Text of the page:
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Expert: Hollywood Experience Helps Enable Substance Abuse Problems For Celebrities

Regina F. Graham
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Robin Williams in a file photo for 2011 (Photo credit CARL COURT/AFP/Getty Images)

Robin Williams in a file photo for 2011 (Photo credit CARL COURT/AFP/Getty Images)

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LAS VEGAS (CBS Las Vegas) – Many are still trying to grasp why Robin Williams, a man who gave the gift of laughter to the world, would suddenly take his own life.

Williams’ wife, Susan Schneider, released a statement Thursday indicating that the 63-year-old actor was suffering from depression, anxiety and early stages of Parkinson’s when he committed suicide Monday.

Experts are focusing on the role depression played in the death of Williams, suggesting that the Hollywood lifestyle is a “high-risk environment” for individuals who are predisposed to the mental illness.

Lemoyne College professor of psychology Krystine Batcho explained to CBS Las Vegas that Hollywood attracts two different types of people that create the high-risk environment.

“Hollywood is a high-risk environment from two different directions,” Batcho said. “It attracts people who have a predisposition to being emotionally fragile and what’s regarded in Hollywood as being different and unique. You have to be different in a big way and not a little way. It requires someone to go outside of their usual norms to fit it.”

She added that Williams has been described as “outside of the box his entire career.”

“That kind of personality is going to be successful in Hollywood,” Batcho said. “They don’t want boring, ordinary people in Hollywood.”

Batcho, who has been a licensed psychologist in New York state for over 30 years, said that being a celebrity in Hollywood could lead to a type of “pressure for continuing success,” which could correlate with depression.

“There’s a pressure for continuing success in Hollywood,” she said. “They don’t want to know what you did 5 years ago; they want to know what you are doing now. That sets up a person who is high-achieving to always keep up with themselves or out do themselves. That’s an incredible amount of pressure and stress that is correlated with depression.”

Batcho added that because celebrities are in the public eye and being judged constantly, they could be more prone to becoming depressed or having a substance abuse problem.

“Being in the public eye is absolutely a factor for depression,” Batcho stated. “Many times the stress is added on with trying to keep problems like depression or substance abuse private. Robin Williams, though, is a good example of someone who shared his problem with the world.”

She shared that the beloved comedian might have experienced a different kind of stress because he was open with his problems.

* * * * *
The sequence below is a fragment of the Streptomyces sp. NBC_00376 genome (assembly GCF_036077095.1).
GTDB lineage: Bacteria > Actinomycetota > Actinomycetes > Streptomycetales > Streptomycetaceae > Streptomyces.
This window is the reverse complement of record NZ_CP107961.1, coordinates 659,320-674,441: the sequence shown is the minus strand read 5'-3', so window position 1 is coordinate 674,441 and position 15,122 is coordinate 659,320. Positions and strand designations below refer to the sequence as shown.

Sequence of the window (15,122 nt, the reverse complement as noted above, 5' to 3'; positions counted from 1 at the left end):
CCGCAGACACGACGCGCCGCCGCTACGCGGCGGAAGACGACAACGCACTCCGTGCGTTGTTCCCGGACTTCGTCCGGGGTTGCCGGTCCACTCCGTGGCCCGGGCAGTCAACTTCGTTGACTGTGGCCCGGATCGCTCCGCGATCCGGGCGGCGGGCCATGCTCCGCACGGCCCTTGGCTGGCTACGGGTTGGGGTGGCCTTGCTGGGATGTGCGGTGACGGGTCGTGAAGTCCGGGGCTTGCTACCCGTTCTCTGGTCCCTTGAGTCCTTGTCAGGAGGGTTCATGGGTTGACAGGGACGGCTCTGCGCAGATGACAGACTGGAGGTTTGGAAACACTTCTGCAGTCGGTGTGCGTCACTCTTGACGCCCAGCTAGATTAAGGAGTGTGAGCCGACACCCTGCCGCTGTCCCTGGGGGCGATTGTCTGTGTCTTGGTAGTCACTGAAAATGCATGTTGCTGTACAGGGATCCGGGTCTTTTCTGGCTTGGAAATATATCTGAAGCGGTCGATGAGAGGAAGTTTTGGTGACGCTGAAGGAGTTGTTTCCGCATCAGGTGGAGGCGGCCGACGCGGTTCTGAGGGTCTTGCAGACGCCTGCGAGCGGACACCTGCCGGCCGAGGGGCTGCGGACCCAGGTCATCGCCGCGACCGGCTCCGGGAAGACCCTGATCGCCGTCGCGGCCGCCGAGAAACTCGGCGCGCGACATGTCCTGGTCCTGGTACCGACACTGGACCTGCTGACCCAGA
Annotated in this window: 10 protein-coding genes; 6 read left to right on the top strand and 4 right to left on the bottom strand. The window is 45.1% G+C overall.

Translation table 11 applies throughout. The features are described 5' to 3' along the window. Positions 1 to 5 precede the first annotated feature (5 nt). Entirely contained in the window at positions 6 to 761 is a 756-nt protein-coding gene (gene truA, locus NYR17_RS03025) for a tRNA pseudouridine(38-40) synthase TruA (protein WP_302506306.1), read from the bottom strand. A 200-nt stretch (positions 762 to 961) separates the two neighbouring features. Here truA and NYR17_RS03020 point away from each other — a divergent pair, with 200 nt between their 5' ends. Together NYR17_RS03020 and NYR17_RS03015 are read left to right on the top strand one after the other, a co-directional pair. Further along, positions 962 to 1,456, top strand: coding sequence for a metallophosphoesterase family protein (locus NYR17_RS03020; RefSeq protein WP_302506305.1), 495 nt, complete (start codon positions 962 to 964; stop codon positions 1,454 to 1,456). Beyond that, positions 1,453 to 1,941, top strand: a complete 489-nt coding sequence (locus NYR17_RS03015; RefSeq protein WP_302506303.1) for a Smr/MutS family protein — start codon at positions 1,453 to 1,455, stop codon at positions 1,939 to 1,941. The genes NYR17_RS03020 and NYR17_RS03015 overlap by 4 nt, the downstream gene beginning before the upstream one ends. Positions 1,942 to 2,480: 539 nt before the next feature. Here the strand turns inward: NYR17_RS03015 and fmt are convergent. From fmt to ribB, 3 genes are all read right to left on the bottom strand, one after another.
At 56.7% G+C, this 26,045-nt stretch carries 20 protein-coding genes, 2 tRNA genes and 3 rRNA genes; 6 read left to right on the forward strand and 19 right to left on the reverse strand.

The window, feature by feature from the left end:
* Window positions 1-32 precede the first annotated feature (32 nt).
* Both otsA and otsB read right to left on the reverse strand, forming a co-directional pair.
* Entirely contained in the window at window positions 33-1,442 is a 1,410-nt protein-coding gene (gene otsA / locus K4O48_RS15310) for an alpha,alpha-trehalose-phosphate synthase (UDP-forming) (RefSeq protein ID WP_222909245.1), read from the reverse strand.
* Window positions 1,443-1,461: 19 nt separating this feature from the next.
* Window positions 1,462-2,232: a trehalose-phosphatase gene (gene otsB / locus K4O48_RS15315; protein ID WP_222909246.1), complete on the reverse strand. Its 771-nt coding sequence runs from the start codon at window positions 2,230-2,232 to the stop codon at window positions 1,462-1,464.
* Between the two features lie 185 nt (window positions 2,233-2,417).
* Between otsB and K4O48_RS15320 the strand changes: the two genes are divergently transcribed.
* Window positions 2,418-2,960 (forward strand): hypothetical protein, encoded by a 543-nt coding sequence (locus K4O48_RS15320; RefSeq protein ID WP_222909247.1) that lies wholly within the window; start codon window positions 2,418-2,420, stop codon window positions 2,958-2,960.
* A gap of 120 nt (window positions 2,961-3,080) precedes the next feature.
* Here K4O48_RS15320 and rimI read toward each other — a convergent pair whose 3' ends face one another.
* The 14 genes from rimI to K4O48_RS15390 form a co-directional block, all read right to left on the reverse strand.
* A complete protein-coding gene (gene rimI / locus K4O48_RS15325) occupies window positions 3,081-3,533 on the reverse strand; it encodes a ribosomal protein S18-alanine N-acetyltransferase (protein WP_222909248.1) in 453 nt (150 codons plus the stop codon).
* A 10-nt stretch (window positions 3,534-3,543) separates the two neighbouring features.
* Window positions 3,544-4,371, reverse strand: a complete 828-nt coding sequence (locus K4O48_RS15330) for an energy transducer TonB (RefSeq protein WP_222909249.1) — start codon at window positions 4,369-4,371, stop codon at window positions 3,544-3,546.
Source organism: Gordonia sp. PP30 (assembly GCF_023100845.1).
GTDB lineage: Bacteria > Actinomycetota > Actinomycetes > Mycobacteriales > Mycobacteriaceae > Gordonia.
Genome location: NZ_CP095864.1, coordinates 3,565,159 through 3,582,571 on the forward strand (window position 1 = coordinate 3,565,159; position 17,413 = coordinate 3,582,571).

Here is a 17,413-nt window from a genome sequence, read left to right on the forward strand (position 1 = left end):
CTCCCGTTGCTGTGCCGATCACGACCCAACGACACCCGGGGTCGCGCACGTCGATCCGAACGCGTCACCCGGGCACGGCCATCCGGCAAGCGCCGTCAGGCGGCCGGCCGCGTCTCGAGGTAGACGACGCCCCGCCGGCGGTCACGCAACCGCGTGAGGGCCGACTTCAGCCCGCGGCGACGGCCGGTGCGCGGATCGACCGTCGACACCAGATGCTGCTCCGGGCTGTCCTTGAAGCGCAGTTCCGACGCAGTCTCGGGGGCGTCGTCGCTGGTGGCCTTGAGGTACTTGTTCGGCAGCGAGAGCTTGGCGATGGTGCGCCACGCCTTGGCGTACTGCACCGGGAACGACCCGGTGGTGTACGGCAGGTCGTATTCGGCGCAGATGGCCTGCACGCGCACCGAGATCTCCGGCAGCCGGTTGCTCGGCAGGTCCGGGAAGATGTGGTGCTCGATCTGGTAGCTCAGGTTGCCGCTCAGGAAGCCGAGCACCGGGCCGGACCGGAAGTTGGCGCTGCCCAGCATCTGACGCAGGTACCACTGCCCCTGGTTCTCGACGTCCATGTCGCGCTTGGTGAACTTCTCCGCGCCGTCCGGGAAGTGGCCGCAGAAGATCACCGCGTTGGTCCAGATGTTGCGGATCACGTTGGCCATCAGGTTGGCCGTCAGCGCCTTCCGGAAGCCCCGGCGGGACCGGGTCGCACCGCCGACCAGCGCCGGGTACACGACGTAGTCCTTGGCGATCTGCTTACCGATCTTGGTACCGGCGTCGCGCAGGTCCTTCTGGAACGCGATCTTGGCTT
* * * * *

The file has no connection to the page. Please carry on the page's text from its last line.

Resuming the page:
“I think that gave him a different kind of stress,” Batcho said. “Now that he told people he had a so called ‘weakness,’ people probably began watching him carefully looking for signs of the problem. People were waiting for him to fail and the media always wants to play up when someone stumbles. Everyone is waiting for it to happen, which is sad in some cases.”

Dr. Michael S. Broder, who is a renowned psychologist and best-selling author, explained to CBS Las Vegas that fame can act like a drug for many celebrities.

“Very often fame acts like a drug,” Broder said. “It really gets the adrenaline going and people feel like they are on top of the world when they are famous. The highs are very high, and the lows are very, very low when it comes to being a celebrity. The average person doesn’t have that kind of fluctuation. Some people are prone to depression and drug and alcohol abuse because they do give immediate short-term results to get people feeling high again.”

Batcho said that the life experience Hollywood provides people helps enable substance abuse problems.

“Hollywood gives people who are extremely successful money and contacts, which gives them the chance to confront problems but also avoid them in many ways,” she said. “They avoid with drug and alcohol abuse. Williams was open and honest about it and in the past he struggled with cocaine addiction. An argument could be made that drugs and alcohol could be a form to evade confronting real problems.

“There’s a correlation between addiction and depression,” Batcho stated. “They can go hand-in-hand. The cause and effect hasn’t yet been determined. It could be that people who are depressed could use drugs and alcohol to escape feelings. Then they realize they can’t kick the habit and become addicted and depressed.”

Broder, who is an expert in cognitive behavioral therapy, explained that he has seen depression in various forms through some of his celebrity clients. He said that the difference between regular people and celebrities is that people empathize with them.

“People empathize more with celebrities and their problems by giving them answers,” Broder said. “One alternative that so many turn to that makes them feel better in the moment is drugs. It’s from people who don’t understand them. And of course we all know that’s not a free ride because there are consequences to that, which makes it very unfortunate.”

Broder, who recently released a free audio download titled “Overcoming Your Depression,” said that he’s had numerous experiences working with people who are depressed.

“As tragic as it is when you’ve worked with depressed people as I have, you’re never surprised to hear about things like this. They are sad to hear about, but you’re never surprised.”

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